The Blue Star Mothers is an organization that supports our troops.The group is made up of folks with family members in the military.Today the Blue Star Mothers set up shop in Macy’s at the Bangor Mall.They held a card signing for the troops overseas.Hallmark and Macy’s each donated a dozen boxes of cards. Macy’s employees also donated some.Folks stopped as they passed the booth, signed a card, and wrote a message to someone overseas.The Blue Star Mothers say the gesture means a lot to those serving in the military.”It’s important to support our boys and girls who are far from home especially on the holiday season. Just the little things, little things that we take for granted, mean a whole lot to them.” says Lanta Hachey, President of Chapter 1 of the Blue Star Mothers.The Blue Star Mothers will send the cards out on Monday along with holiday packages they have put together.
Several folks headed to Ellsworth Saturday to get a jump start on their holiday shopping.The fourth annual Ellsworth Fine Arts Show took place at the Holiday Inn.Over 50 nationally and locally recognized Maine artisans were on hand..With jewelry, pottery, scarves and many more items.A portion of the admission from the crafts fair will go to Birdsacre Sanctuary.” There’s a different Ellsworth non-profit involved every year. So this year Birdsacre was chosen because they really contribute to the quality of life to the citizens of Ellsworth.”Event organizers say they had a much larger turn-out this year from last.And they hope it continues to grow over the years.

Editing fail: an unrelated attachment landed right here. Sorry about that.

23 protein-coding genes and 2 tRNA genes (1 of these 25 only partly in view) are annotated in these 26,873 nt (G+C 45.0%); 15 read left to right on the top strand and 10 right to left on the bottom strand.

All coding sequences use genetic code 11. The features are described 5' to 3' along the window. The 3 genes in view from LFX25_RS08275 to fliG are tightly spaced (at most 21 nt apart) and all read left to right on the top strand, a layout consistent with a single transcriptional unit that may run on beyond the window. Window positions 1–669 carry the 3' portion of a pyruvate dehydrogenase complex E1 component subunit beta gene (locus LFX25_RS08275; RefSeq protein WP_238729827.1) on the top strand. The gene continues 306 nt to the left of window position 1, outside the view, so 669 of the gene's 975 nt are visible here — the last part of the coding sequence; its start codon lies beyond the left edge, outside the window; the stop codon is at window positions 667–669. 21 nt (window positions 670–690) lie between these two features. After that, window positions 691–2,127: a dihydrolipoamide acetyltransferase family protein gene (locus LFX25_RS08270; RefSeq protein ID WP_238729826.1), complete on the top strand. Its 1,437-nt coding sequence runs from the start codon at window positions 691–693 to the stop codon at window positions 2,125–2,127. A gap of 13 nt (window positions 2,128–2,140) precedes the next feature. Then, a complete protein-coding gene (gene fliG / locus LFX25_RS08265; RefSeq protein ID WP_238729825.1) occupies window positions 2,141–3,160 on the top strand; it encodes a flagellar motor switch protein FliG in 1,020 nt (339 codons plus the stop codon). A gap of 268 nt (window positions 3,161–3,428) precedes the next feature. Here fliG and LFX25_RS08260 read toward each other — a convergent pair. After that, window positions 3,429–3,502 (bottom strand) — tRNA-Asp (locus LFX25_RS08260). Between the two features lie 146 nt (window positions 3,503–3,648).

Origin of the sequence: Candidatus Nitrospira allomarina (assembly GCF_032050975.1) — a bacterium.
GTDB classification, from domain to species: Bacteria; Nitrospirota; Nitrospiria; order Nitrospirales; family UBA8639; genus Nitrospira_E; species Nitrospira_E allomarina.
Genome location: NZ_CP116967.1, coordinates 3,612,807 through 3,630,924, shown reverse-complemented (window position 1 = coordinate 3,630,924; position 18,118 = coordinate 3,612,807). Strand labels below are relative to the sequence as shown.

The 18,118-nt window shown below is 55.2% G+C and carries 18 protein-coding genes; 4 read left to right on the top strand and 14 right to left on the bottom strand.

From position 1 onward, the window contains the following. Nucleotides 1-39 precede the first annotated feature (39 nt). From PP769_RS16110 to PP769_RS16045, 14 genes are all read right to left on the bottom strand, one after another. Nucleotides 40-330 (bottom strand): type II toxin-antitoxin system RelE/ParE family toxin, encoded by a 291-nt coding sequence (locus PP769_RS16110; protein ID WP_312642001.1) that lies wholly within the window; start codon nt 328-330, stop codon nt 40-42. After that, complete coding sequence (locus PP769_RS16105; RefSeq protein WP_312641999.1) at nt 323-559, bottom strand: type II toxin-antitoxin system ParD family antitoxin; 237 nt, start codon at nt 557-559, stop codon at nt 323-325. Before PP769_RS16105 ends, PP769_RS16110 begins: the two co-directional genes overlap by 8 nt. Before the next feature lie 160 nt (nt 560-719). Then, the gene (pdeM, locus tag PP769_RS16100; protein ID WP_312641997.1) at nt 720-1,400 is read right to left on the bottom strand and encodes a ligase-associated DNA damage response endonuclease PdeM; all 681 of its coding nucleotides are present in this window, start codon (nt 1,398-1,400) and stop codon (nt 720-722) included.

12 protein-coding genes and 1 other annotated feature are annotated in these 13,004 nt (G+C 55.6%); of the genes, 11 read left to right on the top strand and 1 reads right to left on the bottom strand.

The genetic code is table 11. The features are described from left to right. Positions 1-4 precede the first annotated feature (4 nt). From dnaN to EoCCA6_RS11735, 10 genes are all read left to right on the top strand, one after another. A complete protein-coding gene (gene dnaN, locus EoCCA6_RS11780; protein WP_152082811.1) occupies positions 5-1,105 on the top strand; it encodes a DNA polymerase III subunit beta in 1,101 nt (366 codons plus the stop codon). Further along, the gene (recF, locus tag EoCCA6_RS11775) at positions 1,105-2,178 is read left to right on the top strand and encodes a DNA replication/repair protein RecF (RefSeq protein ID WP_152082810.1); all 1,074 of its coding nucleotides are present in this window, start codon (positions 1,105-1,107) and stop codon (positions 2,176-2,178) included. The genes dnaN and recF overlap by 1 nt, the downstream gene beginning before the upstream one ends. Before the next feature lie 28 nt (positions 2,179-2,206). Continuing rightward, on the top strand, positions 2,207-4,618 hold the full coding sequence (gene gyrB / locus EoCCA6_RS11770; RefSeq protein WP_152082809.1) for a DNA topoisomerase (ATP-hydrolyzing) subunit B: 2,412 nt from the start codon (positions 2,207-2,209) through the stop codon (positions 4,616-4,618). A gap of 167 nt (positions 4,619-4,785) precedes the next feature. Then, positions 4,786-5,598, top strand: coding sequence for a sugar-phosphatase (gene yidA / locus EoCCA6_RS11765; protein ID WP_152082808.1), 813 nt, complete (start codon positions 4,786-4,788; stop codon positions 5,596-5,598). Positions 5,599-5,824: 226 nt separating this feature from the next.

Folks gathered in Blue Hill Saturday, to remember the lives lost in war.As Meghan Hayward tells us, they have a special way to honor them.For the past five years members of the Peninsula Peace and Justice organization and others have placed a flag in a field in Blue Hill, for each life lost in Iraq, Afghanistan and Pakistan.And every November they hold a remembrance ceremony before they bring the flags in for the Winter.” Most important purpose of this field of flags we have is to illustrate the true cost, the human cost of war and also to remind people, everyone who sees the field that growing list of casualties both civilian and military.”Judy Robbins is a member of the organization.She says there are over 5,000 flags displayed throughout the field.Most of those flags are white, but some are blue.” Represent soldiers from Maine, those are the Dirigo flags. Maine soliders who have been killed. I believe the current number is 34 on the Maine Gold Star website.”Robbins says they’ve received great feedback over the years.Which has pushed them to continue doing it.” It gives people a sense that they’re actually able to do something about the war. Sometimes we can feel very powerless as individuals.”Dan Laurie wanted to take part in the ceremony.” We can honor the dead that have resulted from this war is to honor them in person. Read their names, put flags in the ground for people to see and keep track of the numbers.”Both Judy and Dan say they can’t wait for the Memorial Day to come when the war is over and they no longer have to put the flags back out in the field.